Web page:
Monthly Archives: May 2011

Smetana’s Trio

Smetana’s Piano Trio is up there on the list of unappreciated works. Each movement has its own distinctively memorable moments — this is not a monothematic piece. It is a whole composition, and one that sticks with you when you come to know it.

I was motivated to write this review after receiving the 1979 Telefunken/Haydn Trio recording of the piece (6.42352). This version is serious, dramatic, Brahmsian, with the emphasis on pianistic crescendos and deep concerted tones. Painting orchestral colors with just a trio, rather than singing melodies in three voices, which is what this piece can do.

Initially, in my memory, it seemed the Haydn Trio seemed a stark contrast to my two other favorite readings, the Naxos recording from the Joachim Trio and the 1975 DGG from the Yuval Trio (2530-594), which apparently is not available on CD.

Comparing the three has been an interesting exercise in memory. I thought of the Joachim as more lively, but with the Haydn Trio as comparison, they seem less so. The recording is richer, and the rhythm of the final movement — as well as the delightful and reflective Trio of the second — is more alive, there is more seriousness to this than what the Yuval present.

Part of the Yuval charm is decidedly in its Jewishness; they are Isreali and there is an unmistakeable Klezmer tone to the violin melodies, somewhat slower at times but also more lively and full of life, and lending something absolutely ravishing and intimately delightful to these melodies.The touch is lighter, the dig into the strings is less aggressive. With Yuval there is a lilt to the melody which surely Smetana would have relished. He regarded himself as writing folk music. It makes the other readings seem heavy.

In whatever incarnation — probably the more available Naxos — do yourself a favor and explore this work. The last 30 bars are some of the most inspired and happy and unknown in the repertoire. As Wayne Booth writes in his wonderful musical memoir For the Love of It, this is the kind of tune you carry around in your head, walking down the street, and which makes you smile. It’s why he titled his book what he did.


Debussy’s Jeux, etc.

Jeux is known as a puzzle, and there are very few recordings of the work — or performances attempted. I just acquired a copy of Ansermet with the OSR on London’s Treasury Series, 15022. The recordings in my collection otherwise are Martinon from his ORTF cycle, in quadraphonic sound, EMI 37066, and de Sabata on CD with the Accademia de Santa Cecilia, an early RAI mono recording which is absolutely stunning — particularly in the coupled work, the Nocturnes.

Sabata is dramatic and precise, and the mono sound gives the Jeux an appropriately mysterious sound. Sabata is always interesting and I was glad to discover this on the EMI/Testament label some years ago; I have had no luck finding whether it exists on vinyl or even 78. His tempi are relatively quick, which I think is more attuned to the tenor of the piece. The CD sound is exemplary for the era.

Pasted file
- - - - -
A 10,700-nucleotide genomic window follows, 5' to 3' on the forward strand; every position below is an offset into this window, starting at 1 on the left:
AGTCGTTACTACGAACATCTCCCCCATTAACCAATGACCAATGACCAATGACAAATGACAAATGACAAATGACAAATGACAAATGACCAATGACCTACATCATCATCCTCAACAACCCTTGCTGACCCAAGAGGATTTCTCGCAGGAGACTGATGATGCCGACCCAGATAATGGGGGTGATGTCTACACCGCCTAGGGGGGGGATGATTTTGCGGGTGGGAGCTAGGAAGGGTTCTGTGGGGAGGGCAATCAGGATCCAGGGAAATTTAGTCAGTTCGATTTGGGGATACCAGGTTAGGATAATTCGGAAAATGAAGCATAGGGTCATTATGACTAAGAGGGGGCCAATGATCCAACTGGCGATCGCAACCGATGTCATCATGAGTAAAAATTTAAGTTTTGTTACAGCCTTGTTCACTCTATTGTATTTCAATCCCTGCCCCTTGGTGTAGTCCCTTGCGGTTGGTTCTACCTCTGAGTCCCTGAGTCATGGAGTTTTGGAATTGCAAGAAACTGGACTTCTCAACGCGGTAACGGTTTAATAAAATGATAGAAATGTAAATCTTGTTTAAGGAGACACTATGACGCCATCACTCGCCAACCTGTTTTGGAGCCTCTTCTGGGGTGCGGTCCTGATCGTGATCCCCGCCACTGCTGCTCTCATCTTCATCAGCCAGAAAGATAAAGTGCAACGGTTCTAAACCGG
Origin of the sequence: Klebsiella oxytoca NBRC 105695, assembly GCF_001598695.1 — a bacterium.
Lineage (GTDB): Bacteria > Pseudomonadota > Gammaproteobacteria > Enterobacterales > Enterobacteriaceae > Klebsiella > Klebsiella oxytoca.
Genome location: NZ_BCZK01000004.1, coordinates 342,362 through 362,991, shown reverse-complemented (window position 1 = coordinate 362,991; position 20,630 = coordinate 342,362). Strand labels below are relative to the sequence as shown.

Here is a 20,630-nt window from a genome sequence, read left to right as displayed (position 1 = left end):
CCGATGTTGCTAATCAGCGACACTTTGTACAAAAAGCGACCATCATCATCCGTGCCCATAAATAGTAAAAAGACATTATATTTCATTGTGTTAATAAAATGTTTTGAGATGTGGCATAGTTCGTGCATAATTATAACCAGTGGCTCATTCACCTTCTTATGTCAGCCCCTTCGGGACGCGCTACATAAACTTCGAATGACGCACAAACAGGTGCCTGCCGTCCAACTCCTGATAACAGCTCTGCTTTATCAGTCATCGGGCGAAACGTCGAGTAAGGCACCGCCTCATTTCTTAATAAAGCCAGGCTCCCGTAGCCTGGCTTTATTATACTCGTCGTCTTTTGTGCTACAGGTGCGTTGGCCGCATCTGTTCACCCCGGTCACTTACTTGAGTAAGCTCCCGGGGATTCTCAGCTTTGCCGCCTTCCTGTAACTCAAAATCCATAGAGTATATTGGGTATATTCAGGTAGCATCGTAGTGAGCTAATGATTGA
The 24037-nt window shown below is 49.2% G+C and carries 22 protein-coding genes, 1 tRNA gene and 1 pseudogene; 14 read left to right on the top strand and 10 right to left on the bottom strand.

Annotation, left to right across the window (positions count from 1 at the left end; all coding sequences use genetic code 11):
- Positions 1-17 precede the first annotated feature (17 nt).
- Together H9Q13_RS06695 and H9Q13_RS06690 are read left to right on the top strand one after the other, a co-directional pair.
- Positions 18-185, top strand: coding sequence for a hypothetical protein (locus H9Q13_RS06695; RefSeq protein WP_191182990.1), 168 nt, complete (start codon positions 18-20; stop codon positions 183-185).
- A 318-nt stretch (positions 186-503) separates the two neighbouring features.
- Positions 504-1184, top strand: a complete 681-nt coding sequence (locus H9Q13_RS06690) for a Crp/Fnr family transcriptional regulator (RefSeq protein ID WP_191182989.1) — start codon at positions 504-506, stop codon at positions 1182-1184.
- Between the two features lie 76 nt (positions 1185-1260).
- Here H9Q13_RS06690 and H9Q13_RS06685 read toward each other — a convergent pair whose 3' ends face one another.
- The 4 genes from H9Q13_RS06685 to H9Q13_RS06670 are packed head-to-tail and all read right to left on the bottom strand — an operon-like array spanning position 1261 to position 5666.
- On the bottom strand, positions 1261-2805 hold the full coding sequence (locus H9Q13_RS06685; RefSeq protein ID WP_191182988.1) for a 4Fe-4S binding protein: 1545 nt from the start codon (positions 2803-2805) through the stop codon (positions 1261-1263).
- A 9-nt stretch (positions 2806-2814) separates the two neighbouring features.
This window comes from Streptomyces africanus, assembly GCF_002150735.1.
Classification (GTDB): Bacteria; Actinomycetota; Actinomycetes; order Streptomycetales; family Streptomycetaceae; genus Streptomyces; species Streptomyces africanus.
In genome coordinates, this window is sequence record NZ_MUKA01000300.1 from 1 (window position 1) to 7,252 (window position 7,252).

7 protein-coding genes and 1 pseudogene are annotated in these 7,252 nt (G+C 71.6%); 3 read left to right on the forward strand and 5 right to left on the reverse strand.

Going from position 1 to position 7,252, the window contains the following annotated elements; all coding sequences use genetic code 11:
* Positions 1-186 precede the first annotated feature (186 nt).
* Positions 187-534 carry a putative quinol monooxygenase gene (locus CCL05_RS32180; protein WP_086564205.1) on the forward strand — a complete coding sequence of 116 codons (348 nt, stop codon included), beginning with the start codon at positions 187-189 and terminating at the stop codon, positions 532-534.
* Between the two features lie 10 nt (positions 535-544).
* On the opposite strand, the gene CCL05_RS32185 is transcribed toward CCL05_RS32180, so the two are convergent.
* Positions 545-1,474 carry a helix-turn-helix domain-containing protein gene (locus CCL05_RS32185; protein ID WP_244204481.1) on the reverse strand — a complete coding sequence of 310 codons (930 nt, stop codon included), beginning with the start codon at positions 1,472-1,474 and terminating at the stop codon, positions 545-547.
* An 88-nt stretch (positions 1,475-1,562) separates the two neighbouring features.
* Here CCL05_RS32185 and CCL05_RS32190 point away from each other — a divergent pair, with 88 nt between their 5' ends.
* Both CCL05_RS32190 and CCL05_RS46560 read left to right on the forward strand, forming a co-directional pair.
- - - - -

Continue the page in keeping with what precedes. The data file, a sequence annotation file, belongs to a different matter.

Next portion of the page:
For richness, though, Martinon’s 4-channel recording (1974) is unmatched. It is pure sorcery. Slower tempi, but the sounds resonate through each eerie phrase and snap of percussion. I have a virgin vinyl copy, sealed and played only a couple of times. The sense of depth and resonance is among the best stereo, or quadraphonic, discs in my collection. Jeux wanders about a bit as a work, but it is a splendid wandering. Not as abstract as, say, Arnold Bax in his woods and gardens of Fand, but less directional than Debussy in the Nocturnes or Prelude. Here he is letting himself go. Martinon has the measure of this work and simply lets it flow, whereas Sabata tries to pin it down. Martinon is available in various CD iterations.

Ansermet is my latest addition, and as I listen to it now I have the mixed reaction I typically do to his recordings — so valued by audiophiles and collectors. It seems to me a superficial reading, and the sound is opulent…but lacking depth. Not lacking sonic range, to be sure, but depth. It is a flowing rendition, smooth and well directed. But lacking the drama of Sabata or the magic of Martinon. The sound on the orange label STS disc is superb as is to be expected from this series, ever sometimes surpassing their original Blueback first pressings. It’s available on up-to-date CD remaster.

The reason I’ll be keeping this disc is not the Jeux, but it’s pairing, Dukas’s La Peri. I’ve always admired this dramatic work, so rarely performed or recorded. My prior copy is Pierre Boulez, in quadraphonic, on CBS 32401. It is a good recording with excellent quad sound — but here, ironically, it is Ansermet’s opulence which provides the contrast. This is showpiece music, not a musical puzzle like Jeux. Ansermet’s style works for me here.

P.S. I don’t have it in my collection any longer, but Simon Rattle’s version Jeux also receives much critical praise. I recall it falling more into the Ansermet category, without the gusto or careful presentation to make a difficult work succeed. Maybe I should give him a second go; or wait for it with the Berliners, which would be amazing.